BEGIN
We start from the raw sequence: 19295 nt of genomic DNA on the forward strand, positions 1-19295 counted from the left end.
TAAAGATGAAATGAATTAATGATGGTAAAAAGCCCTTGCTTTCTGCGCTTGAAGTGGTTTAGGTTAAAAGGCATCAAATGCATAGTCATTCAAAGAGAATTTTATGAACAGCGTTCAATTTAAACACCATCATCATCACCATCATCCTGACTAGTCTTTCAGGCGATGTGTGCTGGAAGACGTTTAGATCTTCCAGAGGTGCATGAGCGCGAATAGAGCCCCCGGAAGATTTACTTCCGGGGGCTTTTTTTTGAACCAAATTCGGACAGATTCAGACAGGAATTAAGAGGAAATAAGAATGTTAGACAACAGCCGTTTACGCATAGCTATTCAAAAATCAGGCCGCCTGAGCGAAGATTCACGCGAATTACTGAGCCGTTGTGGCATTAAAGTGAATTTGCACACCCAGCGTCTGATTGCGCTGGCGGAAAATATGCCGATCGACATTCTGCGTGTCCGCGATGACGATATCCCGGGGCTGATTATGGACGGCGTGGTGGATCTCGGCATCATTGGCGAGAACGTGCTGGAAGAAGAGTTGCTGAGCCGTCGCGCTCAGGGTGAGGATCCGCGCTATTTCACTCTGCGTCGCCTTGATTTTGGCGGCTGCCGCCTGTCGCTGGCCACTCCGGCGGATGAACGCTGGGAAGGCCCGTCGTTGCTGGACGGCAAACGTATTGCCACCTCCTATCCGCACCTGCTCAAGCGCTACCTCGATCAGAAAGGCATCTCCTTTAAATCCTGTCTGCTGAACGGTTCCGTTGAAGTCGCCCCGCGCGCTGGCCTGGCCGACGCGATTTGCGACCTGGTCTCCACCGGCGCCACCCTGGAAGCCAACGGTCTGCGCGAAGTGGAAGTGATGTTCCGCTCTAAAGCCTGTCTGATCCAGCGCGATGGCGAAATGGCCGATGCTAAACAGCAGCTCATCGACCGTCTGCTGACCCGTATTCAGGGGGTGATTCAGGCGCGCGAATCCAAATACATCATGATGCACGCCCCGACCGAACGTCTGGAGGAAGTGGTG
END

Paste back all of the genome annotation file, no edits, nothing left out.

We start from the raw sequence: 19295 nt of genomic DNA on the forward strand, positions 1-19295 counted from the left end.
TAAAGATGAAATGAATTAATGATGGTAAAAAGCCCTTGCTTTCTGCGCTTGAAGTGGTTTAGGTTAAAAGGCATCAAATGCATAGTCATTCAAAGAGAATTTTATGAACAGCGTTCAATTTAAACACCATCATCATCACCATCATCCTGACTAGTCTTTCAGGCGATGTGTGCTGGAAGACGTTTAGATCTTCCAGAGGTGCATGAGCGCGAATAGAGCCCCCGGAAGATTTACTTCCGGGGGCTTTTTTTTGAACCAAATTCGGACAGATTCAGACAGGAATTAAGAGGAAATAAGAATGTTAGACAACAGCCGTTTACGCATAGCTATTCAAAAATCAGGCCGCCTGAGCGAAGATTCACGCGAATTACTGAGCCGTTGTGGCATTAAAGTGAATTTGCACACCCAGCGTCTGATTGCGCTGGCGGAAAATATGCCGATCGACATTCTGCGTGTCCGCGATGACGATATCCCGGGGCTGATTATGGACGGCGTGGTGGATCTCGGCATCATTGGCGAGAACGTGCTGGAAGAAGAGTTGCTGAGCCGTCGCGCTCAGGGTGAGGATCCGCGCTATTTCACTCTGCGTCGCCTTGATTTTGGCGGCTGCCGCCTGTCGCTGGCCACTCCGGCGGATGAACGCTGGGAAGGCCCGTCGTTGCTGGACGGCAAACGTATTGCCACCTCCTATCCGCACCTGCTCAAGCGCTACCTCGATCAGAAAGGCATCTCCTTTAAATCCTGTCTGCTGAACGGTTCCGTTGAAGTCGCCCCGCGCGCTGGCCTGGCCGACGCGATTTGCGACCTGGTCTCCACCGGCGCCACCCTGGAAGCCAACGGTCTGCGCGAAGTGGAAGTGATGTTCCGCTCTAAAGCCTGTCTGATCCAGCGCGATGGCGAAATGGCCGATGCTAAACAGCAGCTCATCGACCGTCTGCTGACCCGTATTCAGGGGGTGATTCAGGCGCGCGAATCCAAATACATCATGATGCACGCCCCGACCGAACGTCTGGAGGAAGTGGTG